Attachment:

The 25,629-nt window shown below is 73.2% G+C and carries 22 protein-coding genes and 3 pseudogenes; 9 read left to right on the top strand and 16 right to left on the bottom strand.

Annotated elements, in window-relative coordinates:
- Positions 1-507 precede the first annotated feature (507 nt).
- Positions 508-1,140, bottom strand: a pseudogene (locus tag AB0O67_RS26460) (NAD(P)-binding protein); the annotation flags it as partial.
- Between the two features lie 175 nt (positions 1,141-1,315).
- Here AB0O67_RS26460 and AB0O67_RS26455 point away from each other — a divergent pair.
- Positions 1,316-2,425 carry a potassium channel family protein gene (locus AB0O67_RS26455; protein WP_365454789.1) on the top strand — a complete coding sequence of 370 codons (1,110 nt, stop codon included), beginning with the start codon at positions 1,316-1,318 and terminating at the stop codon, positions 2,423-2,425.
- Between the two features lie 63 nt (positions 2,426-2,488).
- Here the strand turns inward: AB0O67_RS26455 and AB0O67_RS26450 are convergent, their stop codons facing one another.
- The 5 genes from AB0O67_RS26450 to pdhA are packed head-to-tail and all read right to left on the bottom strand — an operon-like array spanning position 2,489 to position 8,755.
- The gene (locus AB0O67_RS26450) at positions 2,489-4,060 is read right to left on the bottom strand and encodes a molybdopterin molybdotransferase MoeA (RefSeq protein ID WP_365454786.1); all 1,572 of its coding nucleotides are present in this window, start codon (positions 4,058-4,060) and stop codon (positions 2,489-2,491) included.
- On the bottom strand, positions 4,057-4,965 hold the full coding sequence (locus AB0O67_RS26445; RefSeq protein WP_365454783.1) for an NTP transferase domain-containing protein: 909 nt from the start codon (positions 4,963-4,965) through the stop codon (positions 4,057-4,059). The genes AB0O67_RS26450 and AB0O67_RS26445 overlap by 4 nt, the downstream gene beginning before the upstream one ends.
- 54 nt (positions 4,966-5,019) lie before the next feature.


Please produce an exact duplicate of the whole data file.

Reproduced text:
The 25,629-nt window shown below is 73.2% G+C and carries 22 protein-coding genes and 3 pseudogenes; 9 read left to right on the top strand and 16 right to left on the bottom strand.

Annotated elements, in window-relative coordinates:
- Positions 1-507 precede the first annotated feature (507 nt).
- Positions 508-1,140, bottom strand: a pseudogene (locus tag AB0O67_RS26460) (NAD(P)-binding protein); the annotation flags it as partial.
- Between the two features lie 175 nt (positions 1,141-1,315).
- Here AB0O67_RS26460 and AB0O67_RS26455 point away from each other — a divergent pair.
- Positions 1,316-2,425 carry a potassium channel family protein gene (locus AB0O67_RS26455; protein WP_365454789.1) on the top strand — a complete coding sequence of 370 codons (1,110 nt, stop codon included), beginning with the start codon at positions 1,316-1,318 and terminating at the stop codon, positions 2,423-2,425.
- Between the two features lie 63 nt (positions 2,426-2,488).
- Here the strand turns inward: AB0O67_RS26455 and AB0O67_RS26450 are convergent, their stop codons facing one another.
- The 5 genes from AB0O67_RS26450 to pdhA are packed head-to-tail and all read right to left on the bottom strand — an operon-like array spanning position 2,489 to position 8,755.
- The gene (locus AB0O67_RS26450) at positions 2,489-4,060 is read right to left on the bottom strand and encodes a molybdopterin molybdotransferase MoeA (RefSeq protein ID WP_365454786.1); all 1,572 of its coding nucleotides are present in this window, start codon (positions 4,058-4,060) and stop codon (positions 2,489-2,491) included.
- On the bottom strand, positions 4,057-4,965 hold the full coding sequence (locus AB0O67_RS26445; RefSeq protein WP_365454783.1) for an NTP transferase domain-containing protein: 909 nt from the start codon (positions 4,963-4,965) through the stop codon (positions 4,057-4,059). The genes AB0O67_RS26450 and AB0O67_RS26445 overlap by 4 nt, the downstream gene beginning before the upstream one ends.
- 54 nt (positions 4,966-5,019) lie before the next feature.